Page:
Hualtulco, Mexico (April 25) 29oC. Not long ago, Hualtulco was a sleepy fishing village.
Locals Can Buy Coconut To Quench Their ThirstNow transformed into a major tourist resort. Hualtulco was “created”, like Cancun, by FONATUR - the Mexican government tourist agency. The agency’s computers determined it to be a good spot, then they flew over the region, mapping out its design. According to the local guides, this enterprise seems to have paid off. From late autumn through winter and spring, it’s packed.
Relaxing in garden restaurant, Hualtulco
80% of its tourism is domestic because of limited air access. There are 9 bays and many small coves stretching over 26 kms of coast. Dozens of beaches, with one just 5 minutes from the ship.
Manzanillo next. The movie “10” was filmed here.
With local beauties at pier
It’s still a laid-back place, surprisingly, compared to Puerto Vallarta which also came alive after a movie was filmed on location (“The Night of the Iguana” of Richard Burton, Elizabeth Taylor and Ava Gardner fame.)
With the mega Swordfish sculpture
The centre of town is dominated by a huge, blue sculpture of a swordfish, adopted as the symbol of Manzanillo which calls itself the “swordfish fishing capital of the world”.) But this industry puts them under threat. One day this sculpture might be our sole memory.
Puerto Vallarta - we know PV very well, having spent about a dozen winters there. The day of our arrival a major Triathlon was in full gear. So we stayed around the pier and visited the nearby parrot rescue station.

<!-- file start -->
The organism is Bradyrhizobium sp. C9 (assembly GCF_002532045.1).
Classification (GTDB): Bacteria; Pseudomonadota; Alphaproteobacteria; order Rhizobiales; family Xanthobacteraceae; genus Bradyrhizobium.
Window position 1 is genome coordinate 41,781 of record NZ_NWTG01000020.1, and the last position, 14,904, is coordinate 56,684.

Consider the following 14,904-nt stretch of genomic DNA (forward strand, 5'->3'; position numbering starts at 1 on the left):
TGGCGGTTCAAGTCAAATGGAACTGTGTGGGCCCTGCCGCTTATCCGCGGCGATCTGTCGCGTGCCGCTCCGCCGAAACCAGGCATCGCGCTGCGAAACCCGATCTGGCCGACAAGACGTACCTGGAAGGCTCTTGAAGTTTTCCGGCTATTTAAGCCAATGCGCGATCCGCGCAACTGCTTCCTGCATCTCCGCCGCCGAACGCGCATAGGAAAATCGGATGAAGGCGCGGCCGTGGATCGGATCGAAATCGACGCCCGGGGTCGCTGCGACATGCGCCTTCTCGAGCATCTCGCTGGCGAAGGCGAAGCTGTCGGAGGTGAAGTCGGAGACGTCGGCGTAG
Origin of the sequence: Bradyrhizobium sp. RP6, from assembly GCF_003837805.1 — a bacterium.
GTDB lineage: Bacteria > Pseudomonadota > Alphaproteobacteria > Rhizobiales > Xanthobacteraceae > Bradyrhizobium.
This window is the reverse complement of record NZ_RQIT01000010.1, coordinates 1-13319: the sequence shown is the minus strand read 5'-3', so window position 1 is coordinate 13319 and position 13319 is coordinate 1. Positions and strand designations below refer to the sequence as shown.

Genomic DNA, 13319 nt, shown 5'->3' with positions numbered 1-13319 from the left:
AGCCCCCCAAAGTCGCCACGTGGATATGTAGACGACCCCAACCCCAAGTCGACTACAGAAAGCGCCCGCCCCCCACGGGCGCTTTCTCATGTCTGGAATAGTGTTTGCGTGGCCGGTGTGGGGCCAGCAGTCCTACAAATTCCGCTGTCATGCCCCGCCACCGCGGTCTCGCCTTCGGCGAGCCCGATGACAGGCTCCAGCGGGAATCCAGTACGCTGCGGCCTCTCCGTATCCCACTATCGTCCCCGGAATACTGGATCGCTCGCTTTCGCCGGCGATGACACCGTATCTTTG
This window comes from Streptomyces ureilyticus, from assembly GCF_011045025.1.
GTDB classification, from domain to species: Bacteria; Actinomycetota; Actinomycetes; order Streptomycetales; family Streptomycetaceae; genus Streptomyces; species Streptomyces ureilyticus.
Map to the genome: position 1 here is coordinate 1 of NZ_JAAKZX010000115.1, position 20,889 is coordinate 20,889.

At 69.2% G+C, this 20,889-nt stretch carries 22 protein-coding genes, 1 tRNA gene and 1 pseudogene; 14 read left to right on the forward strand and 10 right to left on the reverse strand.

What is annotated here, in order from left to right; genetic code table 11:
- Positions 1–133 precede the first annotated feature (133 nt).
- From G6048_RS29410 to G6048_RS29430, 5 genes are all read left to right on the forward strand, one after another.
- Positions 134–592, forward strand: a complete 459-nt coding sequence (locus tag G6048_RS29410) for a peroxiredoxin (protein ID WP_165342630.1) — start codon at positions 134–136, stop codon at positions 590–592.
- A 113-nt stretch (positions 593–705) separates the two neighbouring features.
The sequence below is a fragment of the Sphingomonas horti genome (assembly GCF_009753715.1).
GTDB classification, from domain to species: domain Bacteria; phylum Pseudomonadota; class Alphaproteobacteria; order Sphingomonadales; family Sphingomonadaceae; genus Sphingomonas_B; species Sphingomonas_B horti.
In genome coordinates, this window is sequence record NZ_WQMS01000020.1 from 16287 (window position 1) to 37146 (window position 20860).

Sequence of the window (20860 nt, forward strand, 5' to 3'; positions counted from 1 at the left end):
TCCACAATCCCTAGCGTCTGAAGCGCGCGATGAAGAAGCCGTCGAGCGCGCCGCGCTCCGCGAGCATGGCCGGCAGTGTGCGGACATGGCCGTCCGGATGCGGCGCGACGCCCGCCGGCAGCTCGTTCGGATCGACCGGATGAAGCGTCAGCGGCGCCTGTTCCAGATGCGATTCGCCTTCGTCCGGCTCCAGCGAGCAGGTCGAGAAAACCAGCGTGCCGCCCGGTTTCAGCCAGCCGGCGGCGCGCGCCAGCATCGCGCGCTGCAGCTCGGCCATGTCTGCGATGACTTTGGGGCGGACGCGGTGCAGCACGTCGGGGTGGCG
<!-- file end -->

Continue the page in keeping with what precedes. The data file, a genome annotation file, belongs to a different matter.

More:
"Sorry, I don't have a cracker"Great fun. They make a racket. A fellow aboard ship told us he used to work at an animal rescue centre where there were macaws and parrots. One of the parrots learned to mimic the sound of a neighbouring dog that happened to be a Rottweiler. As he did his chores, sometimes he would hear growling, but was never sure whether it was the parrot, or the dog! He said it was a bit unnerving.
Natasha aboard ship Bahia de Banderas in background, Puerto Vallarta
In San Diego a group of birdwatchers embark on the ship. The next 3 days they were on deck all the time, morning to night. With very expensive camera and telephoto lens equipment.
However Natasha was the only one who spotted the black-footed albatross, just with her eyes. Coming up the coast of California and Oregon, we had stormy weather with a Beaufort 9 reading one afternoon. Boiling seas, perfect for the "storm bird".
Albatross enjoying the 'breeze' on its endless journey
Overall we noticed once again how sea life is becomes less and less visible. The odd family of dolphins, a whale here and there, flying fish (especially in the Caribbean). I spotted a large sea turtle paddling away all by itself close to the ship, and a couple of swordfish. May 4 we arrived in Victoria, BC. Our home port. And for the first time we disembarked right at our doorstep. A great way to come home.
Henri van Bentum